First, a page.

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Exam 1 Study Guide Answers

by: Jennifer McCracken

Exam 1 Study Guide Answers FSHN 167

Marketplace > Iowa State University > FSHN 167 > Exam 1 Study Guide Answers
Jennifer McCracken
GPA 3.0
Introduction to Human Nutrition
Dr. Martin

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About this Document

These notes include the answers to all of the study guides for exam 1.
Introduction to Human Nutrition
Dr. Martin
Study Guide
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This 0 page Study Guide was uploaded by Jennifer McCracken on Thursday February 4, 2016. The Study Guide belongs to FSHN 167 at Iowa State University taught by Dr. Martin in Fall 2015. Since its upload, it has received 75 views.

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Date Created: 02/04/16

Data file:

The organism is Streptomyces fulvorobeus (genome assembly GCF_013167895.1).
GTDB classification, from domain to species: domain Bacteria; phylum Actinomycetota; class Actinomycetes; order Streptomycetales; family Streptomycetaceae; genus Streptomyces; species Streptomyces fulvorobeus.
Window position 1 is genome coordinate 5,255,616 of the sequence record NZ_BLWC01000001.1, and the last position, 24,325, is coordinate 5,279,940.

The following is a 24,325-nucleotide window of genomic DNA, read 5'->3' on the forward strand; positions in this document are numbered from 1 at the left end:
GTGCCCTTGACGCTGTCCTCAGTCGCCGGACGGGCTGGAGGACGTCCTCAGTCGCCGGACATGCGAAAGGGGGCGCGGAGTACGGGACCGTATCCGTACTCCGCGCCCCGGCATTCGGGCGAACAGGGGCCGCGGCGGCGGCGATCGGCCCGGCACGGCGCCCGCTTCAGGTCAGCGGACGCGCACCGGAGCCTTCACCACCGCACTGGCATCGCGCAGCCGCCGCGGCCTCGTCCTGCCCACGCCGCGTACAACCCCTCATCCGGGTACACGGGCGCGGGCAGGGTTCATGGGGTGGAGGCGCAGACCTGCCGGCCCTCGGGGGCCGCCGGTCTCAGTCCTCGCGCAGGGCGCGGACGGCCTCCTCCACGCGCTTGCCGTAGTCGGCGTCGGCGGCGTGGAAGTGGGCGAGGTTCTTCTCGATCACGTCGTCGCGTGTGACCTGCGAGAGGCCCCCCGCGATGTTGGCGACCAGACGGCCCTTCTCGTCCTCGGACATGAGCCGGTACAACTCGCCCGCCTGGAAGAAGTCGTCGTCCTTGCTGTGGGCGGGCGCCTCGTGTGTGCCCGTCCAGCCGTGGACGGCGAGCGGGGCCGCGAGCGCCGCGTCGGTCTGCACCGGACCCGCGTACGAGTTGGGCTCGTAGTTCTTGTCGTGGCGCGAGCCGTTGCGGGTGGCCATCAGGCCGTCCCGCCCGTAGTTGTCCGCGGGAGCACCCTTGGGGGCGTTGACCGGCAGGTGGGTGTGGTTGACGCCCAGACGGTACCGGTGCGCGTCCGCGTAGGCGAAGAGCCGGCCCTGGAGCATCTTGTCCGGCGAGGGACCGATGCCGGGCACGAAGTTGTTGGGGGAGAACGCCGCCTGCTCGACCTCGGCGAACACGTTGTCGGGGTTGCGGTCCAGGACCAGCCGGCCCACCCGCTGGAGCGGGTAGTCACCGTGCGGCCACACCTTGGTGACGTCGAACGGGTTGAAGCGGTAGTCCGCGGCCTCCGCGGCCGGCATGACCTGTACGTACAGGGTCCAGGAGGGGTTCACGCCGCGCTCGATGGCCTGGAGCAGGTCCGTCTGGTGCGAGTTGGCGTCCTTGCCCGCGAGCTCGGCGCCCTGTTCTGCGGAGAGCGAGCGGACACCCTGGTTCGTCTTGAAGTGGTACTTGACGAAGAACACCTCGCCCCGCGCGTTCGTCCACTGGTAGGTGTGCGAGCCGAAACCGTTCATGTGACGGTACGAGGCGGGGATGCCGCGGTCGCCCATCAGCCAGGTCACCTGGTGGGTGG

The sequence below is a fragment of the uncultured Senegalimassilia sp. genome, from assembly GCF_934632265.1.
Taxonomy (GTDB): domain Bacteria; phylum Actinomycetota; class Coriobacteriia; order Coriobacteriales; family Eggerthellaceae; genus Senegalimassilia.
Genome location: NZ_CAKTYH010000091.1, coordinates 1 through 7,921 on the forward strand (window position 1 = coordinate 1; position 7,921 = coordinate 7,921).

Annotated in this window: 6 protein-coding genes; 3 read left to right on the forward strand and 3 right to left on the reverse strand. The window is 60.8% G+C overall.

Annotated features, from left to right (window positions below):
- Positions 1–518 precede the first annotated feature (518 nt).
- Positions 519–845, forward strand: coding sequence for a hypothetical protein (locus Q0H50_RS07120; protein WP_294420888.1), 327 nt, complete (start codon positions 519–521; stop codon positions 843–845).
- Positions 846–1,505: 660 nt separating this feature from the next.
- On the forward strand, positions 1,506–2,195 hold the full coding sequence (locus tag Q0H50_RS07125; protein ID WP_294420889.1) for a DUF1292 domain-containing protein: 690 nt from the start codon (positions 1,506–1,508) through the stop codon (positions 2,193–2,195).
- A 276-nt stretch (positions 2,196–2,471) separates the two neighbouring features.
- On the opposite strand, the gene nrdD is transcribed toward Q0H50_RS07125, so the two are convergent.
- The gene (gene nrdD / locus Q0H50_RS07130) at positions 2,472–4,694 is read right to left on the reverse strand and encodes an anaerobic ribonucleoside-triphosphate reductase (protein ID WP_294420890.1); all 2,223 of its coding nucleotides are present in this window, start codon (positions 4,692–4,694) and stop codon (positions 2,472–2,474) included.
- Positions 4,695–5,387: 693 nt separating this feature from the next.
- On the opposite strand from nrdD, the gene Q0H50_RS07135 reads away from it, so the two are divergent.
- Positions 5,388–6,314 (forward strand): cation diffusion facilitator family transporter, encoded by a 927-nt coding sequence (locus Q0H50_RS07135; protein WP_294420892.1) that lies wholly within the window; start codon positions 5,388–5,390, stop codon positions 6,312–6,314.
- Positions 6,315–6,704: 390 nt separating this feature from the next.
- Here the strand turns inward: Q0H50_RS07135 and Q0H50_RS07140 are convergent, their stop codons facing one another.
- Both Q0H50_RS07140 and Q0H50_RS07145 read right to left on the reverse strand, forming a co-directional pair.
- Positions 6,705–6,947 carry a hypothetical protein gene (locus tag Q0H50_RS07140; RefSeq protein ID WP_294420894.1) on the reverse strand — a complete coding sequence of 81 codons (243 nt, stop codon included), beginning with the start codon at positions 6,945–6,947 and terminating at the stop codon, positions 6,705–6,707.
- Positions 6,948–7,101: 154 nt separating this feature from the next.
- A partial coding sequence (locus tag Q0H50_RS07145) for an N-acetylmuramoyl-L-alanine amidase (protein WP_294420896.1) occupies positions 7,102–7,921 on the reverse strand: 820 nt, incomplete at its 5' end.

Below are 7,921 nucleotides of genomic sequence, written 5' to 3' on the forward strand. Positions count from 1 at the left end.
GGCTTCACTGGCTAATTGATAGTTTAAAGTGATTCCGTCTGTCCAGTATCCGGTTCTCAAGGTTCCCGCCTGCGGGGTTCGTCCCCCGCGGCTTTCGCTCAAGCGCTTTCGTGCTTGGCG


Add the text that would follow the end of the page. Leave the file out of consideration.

Exam 1 Study Guide Introduction Module Answers to Questions 1 2 hUU gt Uquot carbohydrates pasta proteins lean meat lipids almonds vitamins orange minerals lettuce water macronutrients are needed by the body in large quantities while micronutrients are needed by the body in small quantities both are essential carbohydrates are macronutrients vitamins are micronutrients essential nutrients need to be consumed through food and other sources while nonessential nutrients can be consumed through food but the body produces necessary amounts eggs diabetes amp heart disease lung disease amp Alzheimer s disease carbs amp protein 4kcalg fat 9kcalg alcohol 7kcalg Nutrition Standards and Guidelines Answers to Questions 1 2 lm Variety Balance and Moderation Malnutrition is poor nutritional health whether it is over or under consuming nutrients needed for health Underconsumption DRI Dietary Reference Intakes Overconsumption DRI Tolerable Upper Intake Level Nutritional Intake Acceptable Macronutrient Distribution Standards amp Dietary Guidelines for Americans Standards for Consumers MyPlate amp Daily ValuesLabel Claims DRI Dietary Reference Intakes EAR Estimated Average Requirements RDA Recommended Dietary Allowance UL Tolerable Upper Intake Limit DV Daily Value AMDR Acceptable Macronutrient Distribution Standards Question 6 Adult Males 4590mgd Adult Females 4570mgd Infants 4050mgd Children 1525mgd Question 8 Doesn t need to be exact usually need less Question 9 Protein fat saturated fat mono fat vitamin Bl B2 B3 folate C Iron Calcium Sodium Zinc could lead to toxicity Digestion amp Absorption Answers to Questions 1 3 Digestion is the process of breaking down foods into smaller components Absorption is the process of bringing substances across the GI tract into the interior of the body Mechanical chewing and mixing of food Chemical food is mixed with digestive enzymes Mouth pharynx larynx esophagus stomach small intestine large intestine teeth tongue salivary glands liver gallbladder pancreas Skipped 4 Sugars amp amino acids Urine amp feces is expelled form the body and does not provide substances to the body 5 Activates enzymes to further break down amino acids indigestion if too low causing burning of esophagus 6 Nonsmooth covered in moundshumps called villi 7 Bile is digestive uid made in the liver and stored in the gallbladder that is released into the small intestine where it aids in fat digestion and absorption gallbladder holds bile 8 Secretes pancreatic juice and pancreatic amylase 9 Pancreas neutralizes acid in chime 10 Water sphincter 11 Fats 12 Reabsorb uids and process waste products from the body and prepare for its elimination 13 Skipped 14 Hormones and nervous system 15 Gastrin increases release of acids into stomach Secretin increases release of bicarbonates into small intestine Cholecystokinin increases release of bile from gallbladder and pancreatic enzymes into small intestine Ghrelin increases stomach motility and encourages more food intake The Universe Within Video Answers to Questions 1 Sugar amp Carbohydrates Glucose 2 Muscle HCI Hydrochloric Acid nonpenetrable mucus liningmembrane salt alcohol bacteria 30 minutes 3 Intestinal pancreatic and bile cleanser by liver from gallbladder villi soak nutrients and leave out bacteria 4 Useful nutrients ber and other undigested foods friendly 5 Carbs fats and protein stored if not used immediately glycogen converted back to glucose and sent into bloodstream for the body s energy need brain amino acids food turns to fat working capacity is lost 6 Yes Carbohydrates amp Diabetes Answers to Questions 1 Chemical based on chemical structure while common uses more latent terms for consumers using labels like addedsugars and naturallyoccurring sugars 2 A fructose can only be a monosaccharide but can form a disaccharide when joined by another monosaccharide while glucose can be a monosaccharide or disaccharide more commonly known as maltose B Glucose is a monosaccharide while sucrose is a disaccharide formed by fructose and glucose C Starch stored in plants for energy and found in tubers and seeds glycogen stored in humans and animals and found in limited quantities in liver and muscle fibernonstarch polysaccharides only found in foods of plant origin within structural components of the plant 3 Chemical Monosaccharides apple Disaccharides milk coke sugar Polysaccharides Wheaties white bread spaghetti noodles Common Simple Added coke sugar Natural milk apple Complex Wheaties white bread spaghetti noodles 4 Whole grain have bran endosperm and germ while processes only has endosperm Enriched iron thiamin ribo avin niacin and folacin Lost ber vitamin B6 E and selenium 5 Dietary ber is the indigestible portion of food derived from plants 6 COMPLEX Whole whole grain rolled oats 3 Whole grain oat flour wholewheat our Refined cornstarch white our SIMPLE Added high fructose corn syrup honey maltose sugar 3 and corn syrup Natural dehydrated apples apple puree nonfat dry milk 7 Skipped 8 Skipped 9 Mouth NA Stomach gastric emptying is delayed Small Intestine absorption of other nutrients is delayed Large intestine digested by bacterial enzymes and generated into either fatty acids gas and water or expelled from the body 10 Skipped 11 Stable amount of glucose in the blood Insulin and glucagon lnsulin stimulates cells to take in glucose for energy stored as glycogen or converted to fat to lower glucose levels Glucagon stimulates release of glucose stored as glycogen in the liver back into the bloodstream 12 Sweetness does not equal higher glycemic index Longer cooking causes higher glycemic index so potatoes would have a higher glycemic index than ice cream 13 Type 1 less common for younger people pancreas can t make insulin risk factors include genes and autoimmune destruction type 2 most common obese people of any age insensitivede cient insulin risk factors include physical inactivity age obesity family history